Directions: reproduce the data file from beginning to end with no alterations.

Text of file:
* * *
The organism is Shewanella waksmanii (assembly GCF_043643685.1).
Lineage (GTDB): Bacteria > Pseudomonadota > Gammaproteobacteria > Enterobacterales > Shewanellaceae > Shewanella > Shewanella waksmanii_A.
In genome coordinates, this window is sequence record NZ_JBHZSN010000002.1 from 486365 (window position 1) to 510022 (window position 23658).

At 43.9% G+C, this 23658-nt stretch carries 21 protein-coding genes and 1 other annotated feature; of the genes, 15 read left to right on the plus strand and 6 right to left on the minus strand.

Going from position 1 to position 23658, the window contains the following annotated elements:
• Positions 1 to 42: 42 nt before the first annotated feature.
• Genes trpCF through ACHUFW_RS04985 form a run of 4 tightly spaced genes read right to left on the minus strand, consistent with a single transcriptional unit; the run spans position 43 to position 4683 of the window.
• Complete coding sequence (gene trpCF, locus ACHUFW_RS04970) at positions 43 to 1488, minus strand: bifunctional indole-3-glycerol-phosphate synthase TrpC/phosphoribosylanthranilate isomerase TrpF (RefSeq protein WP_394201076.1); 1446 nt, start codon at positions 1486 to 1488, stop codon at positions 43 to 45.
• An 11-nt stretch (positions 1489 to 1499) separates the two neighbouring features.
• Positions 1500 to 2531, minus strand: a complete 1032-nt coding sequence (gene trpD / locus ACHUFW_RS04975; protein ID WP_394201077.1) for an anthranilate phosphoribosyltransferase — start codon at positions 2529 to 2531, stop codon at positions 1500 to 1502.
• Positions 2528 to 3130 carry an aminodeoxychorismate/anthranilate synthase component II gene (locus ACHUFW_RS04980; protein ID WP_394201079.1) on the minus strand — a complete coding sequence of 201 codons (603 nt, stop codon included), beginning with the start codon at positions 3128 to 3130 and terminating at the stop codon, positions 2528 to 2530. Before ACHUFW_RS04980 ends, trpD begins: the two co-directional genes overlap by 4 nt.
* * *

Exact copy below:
The organism is Shewanella waksmanii (assembly GCF_043643685.1).
Lineage (GTDB): Bacteria > Pseudomonadota > Gammaproteobacteria > Enterobacterales > Shewanellaceae > Shewanella > Shewanella waksmanii_A.
In genome coordinates, this window is sequence record NZ_JBHZSN010000002.1 from 486365 (window position 1) to 510022 (window position 23658).

At 43.9% G+C, this 23658-nt stretch carries 21 protein-coding genes and 1 other annotated feature; of the genes, 15 read left to right on the plus strand and 6 right to left on the minus strand.

Going from position 1 to position 23658, the window contains the following annotated elements:
• Positions 1 to 42: 42 nt before the first annotated feature.
• Genes trpCF through ACHUFW_RS04985 form a run of 4 tightly spaced genes read right to left on the minus strand, consistent with a single transcriptional unit; the run spans position 43 to position 4683 of the window.
• Complete coding sequence (gene trpCF, locus ACHUFW_RS04970) at positions 43 to 1488, minus strand: bifunctional indole-3-glycerol-phosphate synthase TrpC/phosphoribosylanthranilate isomerase TrpF (RefSeq protein WP_394201076.1); 1446 nt, start codon at positions 1486 to 1488, stop codon at positions 43 to 45.
• An 11-nt stretch (positions 1489 to 1499) separates the two neighbouring features.
• Positions 1500 to 2531, minus strand: a complete 1032-nt coding sequence (gene trpD / locus ACHUFW_RS04975; protein ID WP_394201077.1) for an anthranilate phosphoribosyltransferase — start codon at positions 2529 to 2531, stop codon at positions 1500 to 1502.
• Positions 2528 to 3130 carry an aminodeoxychorismate/anthranilate synthase component II gene (locus ACHUFW_RS04980; protein ID WP_394201079.1) on the minus strand — a complete coding sequence of 201 codons (603 nt, stop codon included), beginning with the start codon at positions 3128 to 3130 and terminating at the stop codon, positions 2528 to 2530. Before ACHUFW_RS04980 ends, trpD begins: the two co-directional genes overlap by 4 nt.